University of Cambridge > > Slavonic Studies > Russia's Libertine Century: Trediakovskii's 'Voyage to the Island of Love' and Cultural Change from Peter I to Catherine II

Russia's Libertine Century: Trediakovskii's 'Voyage to the Island of Love' and Cultural Change from Peter I to Catherine II

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  • UserIgor Fedyukin, National Research University – Higher School of Economics in Moscow
  • ClockTuesday 13 November 2018, 17:00-18:30
  • HouseLatimer Room, Clare College.

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The story of V.K. Trediakovskii’s translation of Paul Tallement Voyage de lisle d’amour has a special place in the history of Russian eighteenth-century culture. It is often credited with creating a new vocabulary of love and amorous intercourse, an innovation that would pave the way for much of the later poetry and prose, but more importantly, it is presented as a vivid example of the ways in which literature preceded and even created (or sought to create) social context in eighteenth century Russia – as opposed to Western Europe, where it was the context that gave birth to texts.

What was the social context of Trediakovskii’s translation and its publication, however? As it turns out, on the one hand, it was the secret liaison between Ekaterina Ioannovna, the Duchess of Mecklenburg, the most important patron of Trediakovskii and his work in the early 1730s, and Prince Beloselskii. On the other, a trove of unpublished letters written by a variety of French, German, and Dutch ladies to Prince A.B. Kurakin, another of Trediakovskii’s patrons, shed light on Kurakin’s life in Europe. Taken together, these documents not only provide context for Trediakovskii’s translation and its popularity, but also call for considering how social practices created demand for literary texts in eighteenth century Russia, rather than being created by them.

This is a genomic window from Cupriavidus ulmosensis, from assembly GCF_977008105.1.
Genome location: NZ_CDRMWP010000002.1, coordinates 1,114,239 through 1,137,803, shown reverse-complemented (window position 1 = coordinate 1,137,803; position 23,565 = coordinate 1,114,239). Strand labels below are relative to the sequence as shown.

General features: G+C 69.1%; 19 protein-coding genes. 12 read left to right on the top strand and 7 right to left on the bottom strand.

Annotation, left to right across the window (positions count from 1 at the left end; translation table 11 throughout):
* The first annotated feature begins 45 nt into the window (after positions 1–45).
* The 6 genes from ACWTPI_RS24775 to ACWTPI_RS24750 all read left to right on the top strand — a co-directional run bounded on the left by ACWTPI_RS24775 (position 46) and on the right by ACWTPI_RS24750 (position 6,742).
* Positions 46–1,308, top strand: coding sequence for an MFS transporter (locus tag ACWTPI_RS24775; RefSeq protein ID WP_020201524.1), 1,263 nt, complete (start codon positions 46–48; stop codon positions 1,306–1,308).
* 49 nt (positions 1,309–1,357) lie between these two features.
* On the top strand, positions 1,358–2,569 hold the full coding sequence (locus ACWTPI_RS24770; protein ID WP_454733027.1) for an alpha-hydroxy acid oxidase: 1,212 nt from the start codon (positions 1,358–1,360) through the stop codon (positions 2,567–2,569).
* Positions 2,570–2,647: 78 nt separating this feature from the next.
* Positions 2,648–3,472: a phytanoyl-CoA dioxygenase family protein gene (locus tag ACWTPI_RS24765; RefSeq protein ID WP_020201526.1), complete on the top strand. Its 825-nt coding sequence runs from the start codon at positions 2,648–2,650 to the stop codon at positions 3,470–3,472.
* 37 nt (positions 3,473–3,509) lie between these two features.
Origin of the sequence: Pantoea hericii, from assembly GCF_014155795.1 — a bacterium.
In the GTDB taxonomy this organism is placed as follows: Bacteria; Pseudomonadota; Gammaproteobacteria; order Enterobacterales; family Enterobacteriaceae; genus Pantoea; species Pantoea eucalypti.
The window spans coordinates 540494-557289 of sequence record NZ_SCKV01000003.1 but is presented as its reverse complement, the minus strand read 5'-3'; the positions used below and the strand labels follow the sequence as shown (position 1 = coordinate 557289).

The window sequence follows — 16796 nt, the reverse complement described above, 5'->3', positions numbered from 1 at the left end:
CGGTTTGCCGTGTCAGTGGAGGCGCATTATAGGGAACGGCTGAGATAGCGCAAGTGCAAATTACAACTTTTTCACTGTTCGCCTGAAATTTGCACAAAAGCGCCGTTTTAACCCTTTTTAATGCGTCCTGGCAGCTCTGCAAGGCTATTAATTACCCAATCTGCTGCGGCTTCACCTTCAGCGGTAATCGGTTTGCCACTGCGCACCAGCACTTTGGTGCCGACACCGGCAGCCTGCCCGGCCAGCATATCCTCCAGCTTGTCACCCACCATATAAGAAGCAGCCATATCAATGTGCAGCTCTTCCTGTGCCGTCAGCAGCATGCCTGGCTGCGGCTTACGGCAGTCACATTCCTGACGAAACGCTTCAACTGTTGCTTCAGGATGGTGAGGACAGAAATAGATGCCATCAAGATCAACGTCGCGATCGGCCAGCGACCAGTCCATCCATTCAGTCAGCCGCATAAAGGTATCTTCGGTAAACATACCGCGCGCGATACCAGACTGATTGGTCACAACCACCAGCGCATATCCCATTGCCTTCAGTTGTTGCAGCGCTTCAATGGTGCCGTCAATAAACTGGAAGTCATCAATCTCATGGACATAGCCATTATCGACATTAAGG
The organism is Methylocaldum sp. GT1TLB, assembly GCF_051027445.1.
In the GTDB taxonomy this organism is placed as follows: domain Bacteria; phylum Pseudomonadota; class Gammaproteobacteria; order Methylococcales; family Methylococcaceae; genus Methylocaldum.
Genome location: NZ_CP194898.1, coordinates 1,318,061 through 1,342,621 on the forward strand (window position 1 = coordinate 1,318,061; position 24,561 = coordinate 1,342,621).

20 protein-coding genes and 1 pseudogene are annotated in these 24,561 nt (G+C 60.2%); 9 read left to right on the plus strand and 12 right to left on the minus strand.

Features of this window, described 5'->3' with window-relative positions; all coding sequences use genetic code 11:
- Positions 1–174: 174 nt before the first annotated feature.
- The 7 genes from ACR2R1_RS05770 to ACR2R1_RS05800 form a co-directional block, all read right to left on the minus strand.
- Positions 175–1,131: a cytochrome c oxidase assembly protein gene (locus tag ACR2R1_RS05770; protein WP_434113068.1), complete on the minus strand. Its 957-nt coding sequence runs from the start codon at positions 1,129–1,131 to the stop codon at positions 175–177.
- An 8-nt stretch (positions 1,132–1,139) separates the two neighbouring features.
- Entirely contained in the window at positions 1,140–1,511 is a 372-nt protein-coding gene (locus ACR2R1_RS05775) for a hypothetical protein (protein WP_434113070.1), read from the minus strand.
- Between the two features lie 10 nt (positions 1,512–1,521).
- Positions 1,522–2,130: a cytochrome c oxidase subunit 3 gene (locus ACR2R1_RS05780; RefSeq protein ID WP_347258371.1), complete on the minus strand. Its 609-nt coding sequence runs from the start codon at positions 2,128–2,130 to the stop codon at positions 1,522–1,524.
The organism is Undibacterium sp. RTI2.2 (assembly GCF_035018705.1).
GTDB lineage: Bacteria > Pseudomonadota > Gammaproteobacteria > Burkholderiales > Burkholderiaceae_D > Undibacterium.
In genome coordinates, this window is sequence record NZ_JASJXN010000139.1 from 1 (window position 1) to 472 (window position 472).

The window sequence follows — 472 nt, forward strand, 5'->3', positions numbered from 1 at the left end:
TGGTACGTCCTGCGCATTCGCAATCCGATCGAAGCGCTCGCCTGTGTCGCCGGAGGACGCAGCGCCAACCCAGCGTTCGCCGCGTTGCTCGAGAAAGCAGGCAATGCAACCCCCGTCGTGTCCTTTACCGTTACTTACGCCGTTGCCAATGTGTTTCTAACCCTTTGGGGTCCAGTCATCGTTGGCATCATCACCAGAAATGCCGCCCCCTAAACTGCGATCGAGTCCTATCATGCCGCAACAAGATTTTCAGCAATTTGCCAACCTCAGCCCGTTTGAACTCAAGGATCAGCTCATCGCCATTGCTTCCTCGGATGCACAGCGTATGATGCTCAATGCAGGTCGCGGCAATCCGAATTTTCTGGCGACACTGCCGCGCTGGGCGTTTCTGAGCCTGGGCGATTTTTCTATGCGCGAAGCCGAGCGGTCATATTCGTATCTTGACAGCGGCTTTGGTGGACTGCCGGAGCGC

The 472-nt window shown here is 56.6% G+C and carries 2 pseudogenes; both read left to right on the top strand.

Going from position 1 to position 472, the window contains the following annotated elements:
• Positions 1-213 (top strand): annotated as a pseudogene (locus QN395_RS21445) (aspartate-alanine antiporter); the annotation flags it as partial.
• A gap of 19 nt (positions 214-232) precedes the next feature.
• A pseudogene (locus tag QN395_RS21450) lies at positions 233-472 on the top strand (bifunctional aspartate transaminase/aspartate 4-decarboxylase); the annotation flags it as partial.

Igor Fedyukin is Associate Professor of History at the National Research University – Higher School of Economics in Moscow. His research focuses on history and politics of education. He received his Ph.D. in History from the University of North Carolina – Chapel Hill in 2009 and worked as a reporter and editor at some of the leading Russian newspapers, including Vedomosti and Kommersant. He was a deputy minister of education and science of Russia in 2012-2013. Fedyukin has held appointments as a Diderot Fellow at the Foundation Maison des Sciences de l’Homme in Paris and a visiting fellow at the Institut für die Wissenschaften vom Menschen in Vienna. He has authored or co-authored articles in Kritika: Explorations in Russian and Eurasian History, Cahiers du Monde russe, Journal of Social History, and Journal of Interdisciplinary History.

This talk is part of the Slavonic Studies series.

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